The home fishing waters of the Mohican Fly Fishers of Ohio club is the Clear Fork
Branch of the Mohican River. The most publicly fished area is inside the Mohican State
Park between Pleasant Hill Dam and State Route 3. This area is known to club members
as the "Lower Clear Fork". The river has been stocked with brown trout yearly since 1992
and can be fished all year long if the water level permits, usually between 1 to 2 feet on the
chart. Bass, crappie, bluegill, carp, and saugeye are readily caught in the river as well, with
an occasional muskie falling prey to some unexpected fisherman. The Clear Fork River is
only one of a few rivers in the state that is cool enough to maintain a trout population all
year around. Brown trout are taken using wet or dry flies from areas such as undercut
banks and around fallen trees and boulders, which occur throughout the stream. Also fish
through the runs, holes, eddies and riffle areas using nymphs and streamers.
The stretch of the Clear Fork River above Pleasant Hill Lake is known by the club
members as the "Upper Clear Fork". This area is mostly private property, and the status of
being a club member in good standing may help with access to some of these fishing
locations. The Newville Bridge area toward the lake is public access, and when the white
bass make their Spring run, there can be some hot fly fishing action when using
The Upper Clear Fork River has another interesting distinction! There is gold in the river
as well as fish. The gold was brought to this area by glaciers sliding down from Canada.
This area is where the glaciers' leading edges stopped, and when the ice melted the gold
was deposited and is know as placer gold. There are two notable gold deposits in the
area. One is north of Belleville and is know as Deadman's Run and the second is Wildcat
Hollow west of Butler.
The Gold Prospectors Association of America (GPAA) has leased a section of land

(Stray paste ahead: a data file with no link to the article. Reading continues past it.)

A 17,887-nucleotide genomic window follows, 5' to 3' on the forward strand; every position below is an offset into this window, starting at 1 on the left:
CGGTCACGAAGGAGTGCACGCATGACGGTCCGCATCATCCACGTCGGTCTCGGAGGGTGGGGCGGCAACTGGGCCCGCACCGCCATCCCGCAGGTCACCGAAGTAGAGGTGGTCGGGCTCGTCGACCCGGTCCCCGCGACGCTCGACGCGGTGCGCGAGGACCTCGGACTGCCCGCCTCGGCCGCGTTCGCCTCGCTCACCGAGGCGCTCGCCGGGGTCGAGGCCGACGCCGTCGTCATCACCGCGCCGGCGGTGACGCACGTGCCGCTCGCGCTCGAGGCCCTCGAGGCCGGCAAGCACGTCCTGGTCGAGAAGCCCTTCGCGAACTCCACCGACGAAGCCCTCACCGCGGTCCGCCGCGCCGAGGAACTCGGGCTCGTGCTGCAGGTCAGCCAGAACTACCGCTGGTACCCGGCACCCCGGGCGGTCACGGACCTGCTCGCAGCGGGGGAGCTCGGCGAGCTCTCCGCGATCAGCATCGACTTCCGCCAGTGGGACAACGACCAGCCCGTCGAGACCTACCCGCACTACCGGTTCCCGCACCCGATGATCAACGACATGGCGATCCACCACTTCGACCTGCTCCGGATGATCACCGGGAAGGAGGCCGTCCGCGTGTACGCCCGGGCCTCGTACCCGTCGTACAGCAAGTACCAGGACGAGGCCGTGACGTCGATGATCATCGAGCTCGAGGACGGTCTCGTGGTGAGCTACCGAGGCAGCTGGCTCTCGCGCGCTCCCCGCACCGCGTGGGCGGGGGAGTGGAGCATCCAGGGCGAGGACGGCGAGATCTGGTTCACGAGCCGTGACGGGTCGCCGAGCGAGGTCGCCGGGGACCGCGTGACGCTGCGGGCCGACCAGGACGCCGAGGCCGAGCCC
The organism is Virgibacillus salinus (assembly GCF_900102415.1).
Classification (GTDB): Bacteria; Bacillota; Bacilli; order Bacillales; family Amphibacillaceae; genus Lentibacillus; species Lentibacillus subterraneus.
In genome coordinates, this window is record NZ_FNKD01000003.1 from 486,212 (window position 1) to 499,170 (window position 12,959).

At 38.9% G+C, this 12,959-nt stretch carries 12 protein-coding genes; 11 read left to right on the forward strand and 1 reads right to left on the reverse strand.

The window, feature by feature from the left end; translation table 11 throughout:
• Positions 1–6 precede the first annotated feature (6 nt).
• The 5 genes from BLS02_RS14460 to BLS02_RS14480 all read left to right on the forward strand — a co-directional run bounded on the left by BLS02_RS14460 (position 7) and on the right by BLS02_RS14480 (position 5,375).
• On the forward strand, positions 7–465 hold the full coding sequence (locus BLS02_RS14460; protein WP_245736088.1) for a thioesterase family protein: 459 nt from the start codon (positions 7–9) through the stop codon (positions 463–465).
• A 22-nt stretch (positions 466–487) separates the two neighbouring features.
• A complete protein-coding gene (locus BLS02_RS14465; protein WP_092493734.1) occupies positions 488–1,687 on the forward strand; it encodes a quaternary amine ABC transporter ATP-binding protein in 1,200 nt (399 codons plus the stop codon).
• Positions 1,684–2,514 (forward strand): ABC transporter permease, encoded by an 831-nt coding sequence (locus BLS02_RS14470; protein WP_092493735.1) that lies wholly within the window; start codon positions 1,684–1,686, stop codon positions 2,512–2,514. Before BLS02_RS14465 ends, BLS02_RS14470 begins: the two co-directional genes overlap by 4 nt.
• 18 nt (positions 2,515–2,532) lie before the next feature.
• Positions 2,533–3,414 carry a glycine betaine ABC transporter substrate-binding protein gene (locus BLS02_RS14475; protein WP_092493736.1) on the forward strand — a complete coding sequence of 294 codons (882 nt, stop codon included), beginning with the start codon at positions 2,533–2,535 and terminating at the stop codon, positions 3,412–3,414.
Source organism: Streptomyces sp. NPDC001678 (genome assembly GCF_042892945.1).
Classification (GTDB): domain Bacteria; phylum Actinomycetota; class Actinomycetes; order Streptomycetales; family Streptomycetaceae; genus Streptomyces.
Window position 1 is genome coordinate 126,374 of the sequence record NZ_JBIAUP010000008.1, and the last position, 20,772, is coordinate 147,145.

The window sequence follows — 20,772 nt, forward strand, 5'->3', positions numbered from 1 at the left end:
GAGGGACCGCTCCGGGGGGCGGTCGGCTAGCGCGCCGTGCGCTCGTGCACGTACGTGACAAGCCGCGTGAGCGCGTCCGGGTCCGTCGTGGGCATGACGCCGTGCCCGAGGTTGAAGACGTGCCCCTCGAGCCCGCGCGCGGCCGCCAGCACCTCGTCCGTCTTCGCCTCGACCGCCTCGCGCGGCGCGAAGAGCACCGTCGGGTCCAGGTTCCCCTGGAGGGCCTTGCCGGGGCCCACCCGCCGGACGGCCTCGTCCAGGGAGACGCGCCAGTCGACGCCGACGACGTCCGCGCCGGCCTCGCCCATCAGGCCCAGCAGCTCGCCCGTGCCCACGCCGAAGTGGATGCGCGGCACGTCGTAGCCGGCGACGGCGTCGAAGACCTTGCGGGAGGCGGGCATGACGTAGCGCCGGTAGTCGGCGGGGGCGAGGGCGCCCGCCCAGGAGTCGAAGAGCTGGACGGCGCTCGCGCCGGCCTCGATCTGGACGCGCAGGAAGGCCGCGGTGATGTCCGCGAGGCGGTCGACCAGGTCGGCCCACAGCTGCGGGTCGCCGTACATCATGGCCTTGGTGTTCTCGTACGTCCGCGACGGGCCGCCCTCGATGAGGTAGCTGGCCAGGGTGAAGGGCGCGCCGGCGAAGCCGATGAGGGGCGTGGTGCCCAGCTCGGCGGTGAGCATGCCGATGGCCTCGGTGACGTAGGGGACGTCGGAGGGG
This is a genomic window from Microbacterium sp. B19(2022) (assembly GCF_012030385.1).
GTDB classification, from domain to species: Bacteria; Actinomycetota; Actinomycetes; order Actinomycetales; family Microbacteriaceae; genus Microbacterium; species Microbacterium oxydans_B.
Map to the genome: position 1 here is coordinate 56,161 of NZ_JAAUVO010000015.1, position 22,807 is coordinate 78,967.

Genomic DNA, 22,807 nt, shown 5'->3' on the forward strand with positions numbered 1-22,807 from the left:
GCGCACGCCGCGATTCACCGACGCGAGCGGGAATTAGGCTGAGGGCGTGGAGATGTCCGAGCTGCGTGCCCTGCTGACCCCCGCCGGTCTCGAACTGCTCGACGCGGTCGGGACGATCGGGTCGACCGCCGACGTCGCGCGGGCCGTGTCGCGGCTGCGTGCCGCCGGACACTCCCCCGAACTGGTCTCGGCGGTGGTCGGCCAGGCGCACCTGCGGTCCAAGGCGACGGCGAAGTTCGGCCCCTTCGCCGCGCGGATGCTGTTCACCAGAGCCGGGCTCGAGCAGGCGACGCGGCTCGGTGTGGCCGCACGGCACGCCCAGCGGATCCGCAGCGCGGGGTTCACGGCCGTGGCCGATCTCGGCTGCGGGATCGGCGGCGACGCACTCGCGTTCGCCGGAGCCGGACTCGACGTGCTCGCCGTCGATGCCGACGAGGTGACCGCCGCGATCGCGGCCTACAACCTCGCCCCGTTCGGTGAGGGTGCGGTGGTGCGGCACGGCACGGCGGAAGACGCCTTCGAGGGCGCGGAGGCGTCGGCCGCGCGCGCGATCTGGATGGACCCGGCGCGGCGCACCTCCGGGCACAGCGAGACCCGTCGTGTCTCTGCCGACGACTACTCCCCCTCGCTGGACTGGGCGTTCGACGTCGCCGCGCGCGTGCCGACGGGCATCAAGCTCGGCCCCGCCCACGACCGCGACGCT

along a two mile section of the Clear Fork River in the Wildcat Hollow area, so if you wish
to try your luck gold prospecting in this area, you must be a member of the GPAA. Almost
all gold recovered is in the form of tiny, flattened flakes only a millimeter or so in diameter.
Less common are pieces the size of a wheat grain, and rare are those the size of a pea. At
most productive locations, several hours of panning will produce only a few flakes.
Fishing this leased area is another matter; permission must be first acquired. The
Mohican Fly Fishers has had a good relationship in the past with the GPAA and they have
allowed our club members to fly fish on their leased land. We maintained this relationship
by respecting the land, the water, and their rights as lease holders.
The complete region along the Clear Fork River is a natural beauty and a treasure to
behold, so do your part and help keep it clean and beautiful for generations to come. The
EPA has declared the Clear Fork River the cleanest river in the state for the past few years.
Quite an honor!
To view or print a fishing map of the Clear Fork River, click on this link if you have the
Adobe Reader program: http://www.ohiodnr.
Here are some of the major insects and the approximate times they emerge. Keep in
mind these times can very. Hatches on the lower section of the Clear Fork River could be
weeks earlier than on the upper section. This is due to the water being warmer on the
lower section below Pleasant Hill dam.
The nymphs of all the insects mentioned above also should be fished to coincide with
the hatches. Fish them matching the various stages of the nymph's life cycle.